It’s better to be safe than sorry. This holds true for many situations in life. And it’s even more important when it comes to buying a used car. An RAC car check suggests that it can prevent you from making costly mistakes. But is it worth its money?
Are you thinking about buying a used car? Then, at one point or another, the question is going to come up: “Should I get the car checked before committing to it?”
It is a good question. All experts agree that looking at the vehicle alone is never a good idea. You’re always going to miss a detail here or there – even if you’re pretty knowledgeable.
In the UK, a handful of companies offer services to help you make a better decision. The RAC car check is widely considered one of the best, if not the best, among its peers.
In this special, we take a closer look at the RAC car check to investigate if you should invest in it. As you’ll discover, the answer is not quite as clear-cut as you might expect.
What’s the idea behind an RAC car check?
Car checks come in many sizes. Usually, you can choose between different packages. Each of these packages offers a slightly different level of thoroughness.
The basic idea behind these different packages is always the same, however. Here are some of the reasons why car buyers are interested in a car check:
- You want a second opinion and don’t have an expert friend or relative.
- You suspect the car might have some underlying issues.
- It’s a private sale and there is no warranty.
- You simply want to be as certain as possible and are looking for some peace of mind.
Cars are getting more and more complex these days, and technology is becoming more important than mechanics. This makes it hard even for knowledgeable drivers to correctly assess the condition of a used car. An experienced mechanic should be able to do just that. And if push comes to shove, they can even recommend you stay away from buying the car at all.
But wait … what about the MOT?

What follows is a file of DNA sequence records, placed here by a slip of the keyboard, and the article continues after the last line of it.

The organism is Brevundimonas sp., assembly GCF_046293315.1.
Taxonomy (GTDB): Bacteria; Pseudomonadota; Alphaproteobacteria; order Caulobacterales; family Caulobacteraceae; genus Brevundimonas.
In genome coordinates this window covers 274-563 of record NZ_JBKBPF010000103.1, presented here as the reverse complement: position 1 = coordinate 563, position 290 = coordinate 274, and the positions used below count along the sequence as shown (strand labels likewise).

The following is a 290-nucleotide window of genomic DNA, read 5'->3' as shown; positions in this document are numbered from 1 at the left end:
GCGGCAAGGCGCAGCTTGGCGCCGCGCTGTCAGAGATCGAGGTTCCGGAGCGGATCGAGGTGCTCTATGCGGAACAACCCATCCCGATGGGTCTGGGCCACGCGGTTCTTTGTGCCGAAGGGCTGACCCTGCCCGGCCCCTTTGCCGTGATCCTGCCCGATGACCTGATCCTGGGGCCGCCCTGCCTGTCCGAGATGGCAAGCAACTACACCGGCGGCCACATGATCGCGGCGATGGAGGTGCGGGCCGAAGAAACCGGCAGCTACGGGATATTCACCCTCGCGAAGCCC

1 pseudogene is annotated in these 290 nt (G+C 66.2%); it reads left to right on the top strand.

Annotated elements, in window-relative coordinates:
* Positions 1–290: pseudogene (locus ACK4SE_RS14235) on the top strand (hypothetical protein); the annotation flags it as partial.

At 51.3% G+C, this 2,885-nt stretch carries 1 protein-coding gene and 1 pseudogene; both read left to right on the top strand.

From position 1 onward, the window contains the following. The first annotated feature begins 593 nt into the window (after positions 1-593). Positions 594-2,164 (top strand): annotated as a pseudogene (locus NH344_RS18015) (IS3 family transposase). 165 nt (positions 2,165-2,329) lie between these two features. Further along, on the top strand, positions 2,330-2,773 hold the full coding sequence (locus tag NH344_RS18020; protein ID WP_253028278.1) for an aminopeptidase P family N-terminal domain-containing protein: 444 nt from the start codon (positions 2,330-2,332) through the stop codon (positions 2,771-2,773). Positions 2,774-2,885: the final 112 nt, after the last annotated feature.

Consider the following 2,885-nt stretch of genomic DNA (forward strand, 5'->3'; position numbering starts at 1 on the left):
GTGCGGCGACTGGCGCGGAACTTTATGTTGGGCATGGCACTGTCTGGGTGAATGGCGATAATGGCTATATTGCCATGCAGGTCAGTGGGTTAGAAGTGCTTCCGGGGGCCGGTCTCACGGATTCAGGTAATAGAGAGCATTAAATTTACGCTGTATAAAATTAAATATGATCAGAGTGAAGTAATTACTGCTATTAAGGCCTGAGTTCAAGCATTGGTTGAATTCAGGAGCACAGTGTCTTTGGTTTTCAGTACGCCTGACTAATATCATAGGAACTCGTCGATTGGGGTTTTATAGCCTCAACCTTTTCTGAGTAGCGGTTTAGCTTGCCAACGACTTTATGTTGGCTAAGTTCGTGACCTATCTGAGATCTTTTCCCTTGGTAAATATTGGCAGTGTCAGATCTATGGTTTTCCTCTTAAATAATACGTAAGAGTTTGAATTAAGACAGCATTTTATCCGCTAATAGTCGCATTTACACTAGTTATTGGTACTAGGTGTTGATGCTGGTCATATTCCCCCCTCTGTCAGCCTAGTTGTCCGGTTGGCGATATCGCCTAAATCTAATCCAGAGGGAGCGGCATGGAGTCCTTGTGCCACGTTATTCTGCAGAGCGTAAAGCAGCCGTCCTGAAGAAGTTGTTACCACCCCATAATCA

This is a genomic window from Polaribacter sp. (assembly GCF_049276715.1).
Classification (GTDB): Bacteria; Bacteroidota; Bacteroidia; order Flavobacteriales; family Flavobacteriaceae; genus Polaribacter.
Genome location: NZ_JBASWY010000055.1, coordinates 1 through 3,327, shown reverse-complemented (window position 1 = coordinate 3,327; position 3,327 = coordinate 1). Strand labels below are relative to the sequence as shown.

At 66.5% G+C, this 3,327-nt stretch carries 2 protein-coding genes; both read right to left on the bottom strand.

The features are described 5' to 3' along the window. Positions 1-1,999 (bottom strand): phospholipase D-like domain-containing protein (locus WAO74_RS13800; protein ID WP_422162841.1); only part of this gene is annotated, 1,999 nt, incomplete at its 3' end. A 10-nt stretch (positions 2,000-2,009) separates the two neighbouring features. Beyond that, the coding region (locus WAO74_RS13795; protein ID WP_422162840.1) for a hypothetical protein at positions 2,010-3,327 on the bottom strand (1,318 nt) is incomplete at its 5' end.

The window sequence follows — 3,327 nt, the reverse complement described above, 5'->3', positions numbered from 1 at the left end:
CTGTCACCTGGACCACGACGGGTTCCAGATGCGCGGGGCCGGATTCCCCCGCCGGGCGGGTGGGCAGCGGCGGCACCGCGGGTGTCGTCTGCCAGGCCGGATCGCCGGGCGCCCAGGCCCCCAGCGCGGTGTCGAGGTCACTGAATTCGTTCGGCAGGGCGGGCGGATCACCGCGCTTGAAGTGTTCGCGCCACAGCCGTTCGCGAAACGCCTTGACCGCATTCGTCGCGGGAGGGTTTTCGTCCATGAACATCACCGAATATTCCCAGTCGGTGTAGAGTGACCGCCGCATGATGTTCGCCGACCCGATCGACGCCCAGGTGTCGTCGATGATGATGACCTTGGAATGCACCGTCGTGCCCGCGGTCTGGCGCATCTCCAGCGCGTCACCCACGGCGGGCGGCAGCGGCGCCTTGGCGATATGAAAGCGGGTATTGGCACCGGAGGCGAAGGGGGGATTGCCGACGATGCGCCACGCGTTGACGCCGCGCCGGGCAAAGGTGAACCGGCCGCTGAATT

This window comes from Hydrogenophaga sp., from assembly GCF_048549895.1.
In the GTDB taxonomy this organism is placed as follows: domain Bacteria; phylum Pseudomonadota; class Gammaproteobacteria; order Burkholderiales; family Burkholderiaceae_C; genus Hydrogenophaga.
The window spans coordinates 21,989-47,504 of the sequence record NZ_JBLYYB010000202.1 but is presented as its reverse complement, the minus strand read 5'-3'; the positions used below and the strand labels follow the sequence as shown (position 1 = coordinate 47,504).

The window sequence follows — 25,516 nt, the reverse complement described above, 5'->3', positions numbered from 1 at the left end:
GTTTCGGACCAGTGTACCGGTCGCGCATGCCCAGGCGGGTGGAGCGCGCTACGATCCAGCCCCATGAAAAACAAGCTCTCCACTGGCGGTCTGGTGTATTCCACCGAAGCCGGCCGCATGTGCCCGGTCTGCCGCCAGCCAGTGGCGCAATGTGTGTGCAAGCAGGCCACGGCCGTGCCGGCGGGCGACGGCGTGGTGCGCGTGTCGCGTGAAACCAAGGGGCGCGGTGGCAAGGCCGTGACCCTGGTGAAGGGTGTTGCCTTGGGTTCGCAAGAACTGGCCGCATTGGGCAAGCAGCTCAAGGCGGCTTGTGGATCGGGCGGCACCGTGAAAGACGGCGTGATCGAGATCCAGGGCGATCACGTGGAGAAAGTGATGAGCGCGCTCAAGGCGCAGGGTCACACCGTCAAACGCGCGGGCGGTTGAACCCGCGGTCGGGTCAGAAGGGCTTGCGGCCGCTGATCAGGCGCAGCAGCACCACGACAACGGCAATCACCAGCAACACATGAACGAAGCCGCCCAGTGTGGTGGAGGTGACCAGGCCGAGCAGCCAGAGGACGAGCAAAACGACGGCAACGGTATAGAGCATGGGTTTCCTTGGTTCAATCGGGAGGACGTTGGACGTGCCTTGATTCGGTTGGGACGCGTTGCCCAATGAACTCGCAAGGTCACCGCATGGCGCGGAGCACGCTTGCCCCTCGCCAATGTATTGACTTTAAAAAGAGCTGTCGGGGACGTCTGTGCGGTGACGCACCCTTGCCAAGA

Before we go any further, you may wonder: Why perform an expensive RAC car check at all, if you can instead simply look at the car’s MOT record?
The basic idea behind this thought is that every car needs an inspection once a year. The DVLA offers a free service which allows you to look up the results from all MOT inspections for every car registered in the UK online. Just enter the license plate of the car and you can see the outcome of all of its previous car checks.
Even better, you can not only see why it failed its MOT. You can also identify the reason why it failed it and the repairs performed on it. This is extremely valuable information that tells you quite a lot about the past of the car you intend to buy.
That said, an MOT is not a replacement for an RAC car check. It is a very basic check and only tests the car’s current roadworthiness. In comparison, even the most basic RAC package checks 218 mechanical and structural points!
Checking a car’s MOT record is a must. It is, however, never enough to guarantee the car will perform well.
Hold on one more time … what about a warranty?
Okay, so just looking at the MOT won’t cut it. But what about taking out a warranty instead? Your car is bound to experience mechanical issues at some point, whether or not you take an RAC car check or not. A warranty certainly seems like a much more natural approach. Especially since you can never fully predict when and where bad luck will hit you.
It’s a great thought – in theory. For starters, you can not take out an extended warranty with all cars. Not all dealers offer it and it is entirely off the table on a private sale. Unfortunately, as it happens, private sales are the one category where an RAC car check makes most sense.
Secondly, an extended warranty is not a cure all:
- A warranty only applies for a limited amount of time. After it expires, you’re on your own again.
- A warranty does not cover everything. There are many things which are not part of the package, which an RAC car check could potentially spot.
- An extended warranty is actually pretty expensive. Looking back, you’ll often find it wasn’t worth it.
- When buying from a dealer, they’ll usually have inspected the car themselves. A dealer hates to deal with in-warranty problems, so they tend to make sure that all major issues are resolved before putting a car up for sale. An RAC car check can help you identify other issues, which may not be covered by a warranty.